Let’s take the loose cannon cop. What I described above is what would happen in an action movie – loose cannon cop realises the system doesn’t work leading to eventual climax in a hail of bullets (probably aimed towards thugs coded by their skin colour). If, on the other hand, you’re making a character drama, that scene would probably be replaced by something that shows the actual relationship between the man and his superior rather than a placeholder serving to move the plot forward.
This relationship does not work the other way round, though. Content doesn’t need to adhere to code. Red can serve to indicate danger, danger doesn’t need to be represented only by red. This is fairly obvious, but given how much popular media exists, it can be difficult to realise this.
As a writer, it’s easy to go for code. It’s easy to indicate dissatisfaction in a marriage by having someone remove their wedding ring in a pick-up bar, but that’s not the only way you can show dissatisfaction in a marriage. (Also, it’s obvious, but people can cheat with their wedding rings on – it’s just a matter of clarity over ambiguity, and that is also a choice and not a compulsion for good storytelling.)
Where this is insidious is when you (as a pattern rather than in individual instances) train your audience so well that it becomes an equivalence rather than just code. Overweight people in movies being “jolly”, people with scars being “evil”, see above re: thugs and skin colour. Not only does it become ubiquitous in media without us realising it, it also creates a false equivalence between media and the real world. As I said elsewhere about my personal bugbear, the chosen one/lone hero shit is boring and it’s ruining your kids.
The instinct to write this way is understandable. Let’s say you have your hero kick a puppy in chapter 1, and then act like a paragon for the rest of the movie. Someone is going to tell you to take the puppy-kicking out because it’s not relevant/it’s confusing the story/it’s a continuity error.
Stories have an internal logic where every new element adds to the overall effect, or it doesn’t belong. The puppy-kicking would either have to indicate that our guy is a villain, or the movie has to be about that – about the man’s guilt over kicking a puppy consuming him, or something of the like.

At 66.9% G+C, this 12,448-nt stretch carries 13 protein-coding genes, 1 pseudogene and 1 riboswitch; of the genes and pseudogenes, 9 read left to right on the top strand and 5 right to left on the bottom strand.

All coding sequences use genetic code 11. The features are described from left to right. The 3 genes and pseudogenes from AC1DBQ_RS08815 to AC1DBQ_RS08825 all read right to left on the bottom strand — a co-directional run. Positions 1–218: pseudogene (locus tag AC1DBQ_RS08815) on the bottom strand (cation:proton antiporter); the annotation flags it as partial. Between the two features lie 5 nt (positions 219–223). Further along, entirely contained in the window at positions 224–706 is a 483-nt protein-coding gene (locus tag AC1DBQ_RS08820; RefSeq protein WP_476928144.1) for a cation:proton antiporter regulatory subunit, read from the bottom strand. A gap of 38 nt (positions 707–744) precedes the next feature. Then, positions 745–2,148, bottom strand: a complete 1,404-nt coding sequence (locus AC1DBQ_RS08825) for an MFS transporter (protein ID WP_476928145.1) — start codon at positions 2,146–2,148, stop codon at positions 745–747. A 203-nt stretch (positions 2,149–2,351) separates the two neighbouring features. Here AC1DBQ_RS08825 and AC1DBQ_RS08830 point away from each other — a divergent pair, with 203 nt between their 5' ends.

But this is why codes are suspect. Because people are complicated. And characters are not people. Characters are codes for people. And character traits and actions and dialogue are codes for their functions in stories.
Codes can be followed, or they can be subverted, or they can be ignored. Or, just rarely, they can be used to do something else.
This week’s recommendation is Shutter, a comic book by Joe Keatinge, Leila del Duca, Owen Gieni, Ed Brisson and John Workman. Over thirty issues (or five volumes), Shutter tells the story of Kate Kristopher, daughter of the greatest adventurer of a fantastical world, and herself no slouch in the adventuring department, being forced out of retirement when she discovers she’s not in fact her father’s only child as she thought she was.
I mentioned Shutter in the last newsletter, so decided to refresh my memory. Originally I’d only read the first act and had fallen off the book because it felt unfocussed at the time. But on this read, I realised that Keatinge and co. were very much building to something, and the book wasn’t quite what I’d assumed it to be.
The reason I like Shutter, apart from del Duca/Gieni’s fantastic teamwork on the art, making their way through a surprising number of art styles with aplomb, is that when it comes to the broad strokes, this is a book I could very much imagine myself writing – the fantasy world influenced by adventure fiction, the fallout of the “gentleman adventurer” archetype and its imperialist/colonialist agenda, the way the story creates a wider-ranging timeframe for itself than can actually exist within the scope of the book. In fact, there are things in here I’m a bit jealous of Keatinge for having thought of before me. And yet, it feels like a book very specific to this creative team in the way it treats its characters, and that’s what this book, beyond its trappings, is actually about.
It uses deconstruction and meta-fiction as a tool to create emotional resonance and, unlike too many books, actually succeeds in its quest.
You can buy Shutter digitally on Comixology, and, I presume, in print in bookstores where you live.
This entry in the commonplace book is from last week, something that stuck with me while reading Kieron Gillen’s writer’s notes for Peter Cannon: Thunderbolt #2. This is Kieron on heroic fiction, and why some of it is interesting while the rest … not so much:
I tend to write characters who start at a low [point], either emotionally or with a serious ethical failing they’ll either overcome or not. I’m not that interested in heroes. I am interested in the process of trying to be heroic. The former is a fictional flattening of reality. The latter is the sh*t we have to go through every day.
Filed under #writing and #advice.